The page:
Contemporary musician Vu Nhat Tan performs at an electronic music show in Hanoi
The International Contemporary Music Festival has been held five times in Ho Chi Minh City so far, but its relative obscurity can be judged by the fact that participating artists had to contribute to meet expenses.
The Tien Phong newspaper surmised in a recent editorial that the fact that the event is organized by local and not foreign musicians might be one of the reasons for its unpopularity.
This year, however, the organizers are luckier. Most of the expenses for the event will be borne by an arts fund from Norway.
This year's three-day festival (November 14-16) will take place at the city's Conservatory of Music which can seat 400 people for every show. Apart from the concerts, the event will have two talk shows on contemporary music, a term in a broader sense referring to all modern musical forms after 1945.
Borrowing elements of classical music or symphony orchestra or instrumental music, in a narrower sense, the music is the result of musical experiments by composers of classical music since the beginning of the 20th century. It mostly is atonal pieces, featuring increasingly dissonant pitch language.
In Vietnam, contemporary music, which has been introduced recently, is understood as experimental music or something new, weird, and peculiar not only to the public but also the musicians.
The event, therefore, offers a rare opportunity for both local and international musicians to introduce their latest compositions to the public; works rare in an industry dominated by pop and rock music.
The first night will feature the Maechelor trio of a flutist, violonist and pianist from Berlin, Germany and the "Legend of the Sword Lake" will be performed on Saturday, the last day.
The "Legend of the Sword Lake" will have six chapters: Misery; Uprising; Holy Sword; Victory; Golden Turtle; and Dragon Boat. It will be conducted by Do Kien Cuong.
Musician Do Tuan, sole representative of Hanoi, is in charge of the first part, Misery. He said it took him 10 months to work on the 20-page composition, which is performed in 10 minutes; yet in return, he received a payment of US$500.
"In comparison with my labor for such long time, the money is almost nothing. It even isn't sufficient for my accommodation of ten days in the city as well as air-fare from Hanoi during the festival," he said, "In other words, it is correct to say that we do it in a volunteering spirit, rather than the money though we officially get orders from the organizer."
Tuan and other participants will spend 10 days in the city, including the three-day festival at 112 Nguyen Du Street, District 1.
In addition to Misery, Tuan's Tren pho xua Ha Noi (On the old streets of Hanoi) will also be played at the event.
Conductor Do Kien Cuong, who studied music in the US, is not too pessimistic about the ticket sales as well as the future of contemporary music in Vietnam.
"As long as their shows take place regularly and the artists themselves are hard-working, other issues do not matter," he said. "There are people who concentrate more on profit and can make more money, but there are also those who work quietly and enduringly. The question of whether their effort will bear fruit lies in the future."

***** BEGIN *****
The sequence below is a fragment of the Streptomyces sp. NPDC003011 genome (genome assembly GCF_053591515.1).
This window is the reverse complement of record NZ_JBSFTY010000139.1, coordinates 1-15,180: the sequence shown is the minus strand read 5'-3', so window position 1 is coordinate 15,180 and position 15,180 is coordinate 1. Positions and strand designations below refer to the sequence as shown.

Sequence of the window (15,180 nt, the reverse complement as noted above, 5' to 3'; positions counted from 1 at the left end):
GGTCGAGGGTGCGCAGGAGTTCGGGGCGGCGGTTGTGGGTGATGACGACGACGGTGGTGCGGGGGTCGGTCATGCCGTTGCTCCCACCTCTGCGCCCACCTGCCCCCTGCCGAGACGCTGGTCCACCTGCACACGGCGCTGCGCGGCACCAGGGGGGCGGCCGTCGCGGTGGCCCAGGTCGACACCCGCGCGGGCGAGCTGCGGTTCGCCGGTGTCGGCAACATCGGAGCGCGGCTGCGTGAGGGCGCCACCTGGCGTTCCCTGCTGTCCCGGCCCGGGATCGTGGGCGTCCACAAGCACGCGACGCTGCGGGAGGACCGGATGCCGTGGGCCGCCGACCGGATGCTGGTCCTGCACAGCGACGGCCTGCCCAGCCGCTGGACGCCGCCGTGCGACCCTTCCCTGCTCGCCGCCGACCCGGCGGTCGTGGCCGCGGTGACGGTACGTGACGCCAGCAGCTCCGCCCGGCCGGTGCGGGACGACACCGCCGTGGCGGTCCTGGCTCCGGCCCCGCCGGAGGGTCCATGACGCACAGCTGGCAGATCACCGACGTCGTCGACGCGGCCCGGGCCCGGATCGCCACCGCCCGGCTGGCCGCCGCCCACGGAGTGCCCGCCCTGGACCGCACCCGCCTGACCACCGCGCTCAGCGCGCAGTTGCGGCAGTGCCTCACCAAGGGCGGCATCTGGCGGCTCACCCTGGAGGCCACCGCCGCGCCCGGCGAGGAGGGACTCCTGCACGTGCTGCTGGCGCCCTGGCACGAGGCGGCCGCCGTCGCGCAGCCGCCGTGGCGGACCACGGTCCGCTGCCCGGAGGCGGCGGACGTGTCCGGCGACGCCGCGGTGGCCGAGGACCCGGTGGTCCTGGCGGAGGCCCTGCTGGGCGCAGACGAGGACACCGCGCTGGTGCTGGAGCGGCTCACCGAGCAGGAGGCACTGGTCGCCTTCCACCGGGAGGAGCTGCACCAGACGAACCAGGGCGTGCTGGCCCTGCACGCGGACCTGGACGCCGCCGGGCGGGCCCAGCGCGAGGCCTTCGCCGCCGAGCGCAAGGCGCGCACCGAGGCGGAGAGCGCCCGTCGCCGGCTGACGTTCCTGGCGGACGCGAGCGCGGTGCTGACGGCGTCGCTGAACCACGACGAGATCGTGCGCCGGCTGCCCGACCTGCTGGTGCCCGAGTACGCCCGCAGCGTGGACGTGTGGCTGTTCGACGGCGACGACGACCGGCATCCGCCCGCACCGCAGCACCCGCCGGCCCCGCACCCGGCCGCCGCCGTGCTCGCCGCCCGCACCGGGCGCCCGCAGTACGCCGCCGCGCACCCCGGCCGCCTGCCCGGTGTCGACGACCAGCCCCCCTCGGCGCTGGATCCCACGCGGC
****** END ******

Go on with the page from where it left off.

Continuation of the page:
Tuan said he could not agree more with Cuong. People have different types of music as their favorite, but like other kinds of art, music, despite its varied genres, forms and styles, has its own basic foundations to attract people, no matter where they are from and who they are, he said.
Therefore, as long as the contemporary music contains the original elements of music, it will have its own place in audiences' heart, he added.
"Sooner or later, people will be drawn to the genre," Tuan said, "In my opinion, what we can do now is to work patiently and diligently."
Tuan's optimism, which is stayed through several contemporary music festivals and concerts, promoted and held throughout the country recently, is not shared by several local musicians and composers who attended a seminar held by the Association of Hanoi Song Writers last March on the genre.
They said they could not understand the music or its message.
"I find them no theme, no melody, and no rhythm at all. Different people have different comprehension, but to tell the truth, I just don't get a single thing about this music, it is probably because of my limited understanding," one participant said.
However, according to contemporary musician Vu Nhat Tan, who spoke at the seminar, the genre was first introduced in early 20th century over two periods, the first of which was from 1900 1930, when technology was not as developed as today, causing a heavy dependency on classical, traditional instruments; whereas the second, after 1930 until now, has been a period of high modernization and industrialization, dominated and influenced by electronic music.
"In other words," Tan said, "Contemporary music is on the way becoming of the past. Therefore, currently, in the US for instance, contemporary music in general is no longer the most-sought after subject; rather, people pay more attention to details such as the composers, their works, and their impact on the audience."
In Vietnam, meanwhile, it is still not warmly welcomed. It is seen as something weird and peculiar.
Responding to the controversy raised by people questioning if contemporary music is genuinely a genre and, if it is, how to perceive it, musician Van Dung, deputy chairman of the Hanoi Song Writers Association, said at the seminar, "We generally would never be able to figure out music, we can only feel it, and for sure, each one of us has different emotion toward it. However, we are here not to debate how to define the music, but to enjoy Tan's knowledge of the field."